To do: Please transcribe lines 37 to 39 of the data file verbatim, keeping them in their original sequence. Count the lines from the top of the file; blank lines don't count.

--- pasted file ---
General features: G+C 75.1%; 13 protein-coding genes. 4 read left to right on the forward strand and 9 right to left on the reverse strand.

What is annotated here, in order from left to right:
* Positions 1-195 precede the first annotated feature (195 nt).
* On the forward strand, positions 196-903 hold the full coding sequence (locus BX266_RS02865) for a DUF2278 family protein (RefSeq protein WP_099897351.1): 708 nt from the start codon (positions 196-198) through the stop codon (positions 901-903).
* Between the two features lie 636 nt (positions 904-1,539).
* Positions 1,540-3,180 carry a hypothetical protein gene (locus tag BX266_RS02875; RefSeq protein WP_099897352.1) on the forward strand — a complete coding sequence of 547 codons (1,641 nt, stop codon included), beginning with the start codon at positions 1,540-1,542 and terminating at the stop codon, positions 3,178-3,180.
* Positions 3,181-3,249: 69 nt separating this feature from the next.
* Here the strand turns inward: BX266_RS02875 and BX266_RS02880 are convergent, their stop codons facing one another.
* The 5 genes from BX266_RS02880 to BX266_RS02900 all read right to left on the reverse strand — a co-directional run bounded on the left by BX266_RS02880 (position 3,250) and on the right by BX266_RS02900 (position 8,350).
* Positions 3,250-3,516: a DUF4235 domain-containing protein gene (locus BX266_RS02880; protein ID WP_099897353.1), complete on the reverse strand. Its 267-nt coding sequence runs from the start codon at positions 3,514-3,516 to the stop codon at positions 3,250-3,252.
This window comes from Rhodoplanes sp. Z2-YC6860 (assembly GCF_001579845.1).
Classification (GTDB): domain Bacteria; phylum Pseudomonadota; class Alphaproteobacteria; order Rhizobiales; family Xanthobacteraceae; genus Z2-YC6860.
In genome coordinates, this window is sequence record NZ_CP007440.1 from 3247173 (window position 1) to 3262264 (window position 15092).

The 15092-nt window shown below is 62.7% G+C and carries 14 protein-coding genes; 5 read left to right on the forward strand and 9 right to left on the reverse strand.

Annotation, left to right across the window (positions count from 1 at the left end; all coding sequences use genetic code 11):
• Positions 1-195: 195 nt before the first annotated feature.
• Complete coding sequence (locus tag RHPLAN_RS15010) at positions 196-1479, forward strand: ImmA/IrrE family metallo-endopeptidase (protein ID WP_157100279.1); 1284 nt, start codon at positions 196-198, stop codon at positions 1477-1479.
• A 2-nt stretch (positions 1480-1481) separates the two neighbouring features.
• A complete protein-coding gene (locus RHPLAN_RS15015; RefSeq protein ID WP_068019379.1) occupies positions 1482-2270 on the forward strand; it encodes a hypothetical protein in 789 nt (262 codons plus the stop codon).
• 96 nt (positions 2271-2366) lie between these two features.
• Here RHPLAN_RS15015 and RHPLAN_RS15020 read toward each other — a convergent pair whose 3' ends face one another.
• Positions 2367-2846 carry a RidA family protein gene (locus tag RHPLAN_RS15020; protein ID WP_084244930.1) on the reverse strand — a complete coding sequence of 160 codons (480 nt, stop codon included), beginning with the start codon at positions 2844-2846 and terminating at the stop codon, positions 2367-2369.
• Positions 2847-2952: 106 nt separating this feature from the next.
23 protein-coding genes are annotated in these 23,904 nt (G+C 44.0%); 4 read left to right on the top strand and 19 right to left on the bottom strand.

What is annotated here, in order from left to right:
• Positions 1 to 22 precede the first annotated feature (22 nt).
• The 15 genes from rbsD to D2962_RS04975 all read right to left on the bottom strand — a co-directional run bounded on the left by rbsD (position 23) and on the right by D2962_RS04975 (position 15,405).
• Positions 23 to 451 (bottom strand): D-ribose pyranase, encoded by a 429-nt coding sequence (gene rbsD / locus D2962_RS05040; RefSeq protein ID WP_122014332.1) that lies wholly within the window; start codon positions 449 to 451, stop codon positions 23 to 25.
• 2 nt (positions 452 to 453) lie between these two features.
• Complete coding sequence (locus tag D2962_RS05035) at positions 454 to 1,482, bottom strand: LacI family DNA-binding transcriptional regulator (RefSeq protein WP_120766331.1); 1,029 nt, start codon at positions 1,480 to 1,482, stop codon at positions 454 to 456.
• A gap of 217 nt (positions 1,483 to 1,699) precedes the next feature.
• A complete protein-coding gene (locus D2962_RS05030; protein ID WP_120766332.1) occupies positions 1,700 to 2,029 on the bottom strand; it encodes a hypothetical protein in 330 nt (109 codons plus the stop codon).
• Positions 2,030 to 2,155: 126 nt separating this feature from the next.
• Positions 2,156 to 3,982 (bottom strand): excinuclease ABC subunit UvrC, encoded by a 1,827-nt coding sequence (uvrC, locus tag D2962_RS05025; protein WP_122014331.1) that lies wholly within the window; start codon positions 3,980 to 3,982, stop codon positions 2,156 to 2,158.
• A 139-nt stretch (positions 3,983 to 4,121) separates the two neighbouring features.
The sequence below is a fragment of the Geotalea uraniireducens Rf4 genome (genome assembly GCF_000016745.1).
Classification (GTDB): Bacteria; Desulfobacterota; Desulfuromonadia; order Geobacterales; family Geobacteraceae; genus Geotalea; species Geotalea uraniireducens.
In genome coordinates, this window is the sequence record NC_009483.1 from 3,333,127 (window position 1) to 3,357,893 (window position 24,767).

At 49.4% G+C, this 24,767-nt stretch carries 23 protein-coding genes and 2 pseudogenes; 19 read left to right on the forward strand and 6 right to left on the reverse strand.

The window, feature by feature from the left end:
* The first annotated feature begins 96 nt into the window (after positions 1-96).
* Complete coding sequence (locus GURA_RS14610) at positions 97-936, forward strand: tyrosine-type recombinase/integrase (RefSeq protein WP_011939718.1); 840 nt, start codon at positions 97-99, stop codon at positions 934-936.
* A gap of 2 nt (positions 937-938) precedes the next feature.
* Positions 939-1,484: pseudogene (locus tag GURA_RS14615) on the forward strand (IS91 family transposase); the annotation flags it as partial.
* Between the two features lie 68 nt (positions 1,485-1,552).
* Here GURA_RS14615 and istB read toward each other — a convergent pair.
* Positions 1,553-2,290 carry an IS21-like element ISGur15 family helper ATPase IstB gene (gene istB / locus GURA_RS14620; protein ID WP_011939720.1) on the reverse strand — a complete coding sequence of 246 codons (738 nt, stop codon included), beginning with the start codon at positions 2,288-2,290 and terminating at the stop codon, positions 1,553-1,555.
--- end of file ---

Classification (GTDB): Bacteria; Desulfobacterota; Desulfuromonadia; order Geobacterales; family Geobacteraceae; genus Geotalea; species Geotalea uraniireducens.
In genome coordinates, this window is the sequence record NC_009483.1 from 3,333,127 (window position 1) to 3,357,893 (window position 24,767).

At 49.4% G+C, this 24,767-nt stretch carries 23 protein-coding genes and 2 pseudogenes; 19 read left to right on the forward strand and 6 right to left on the reverse strand.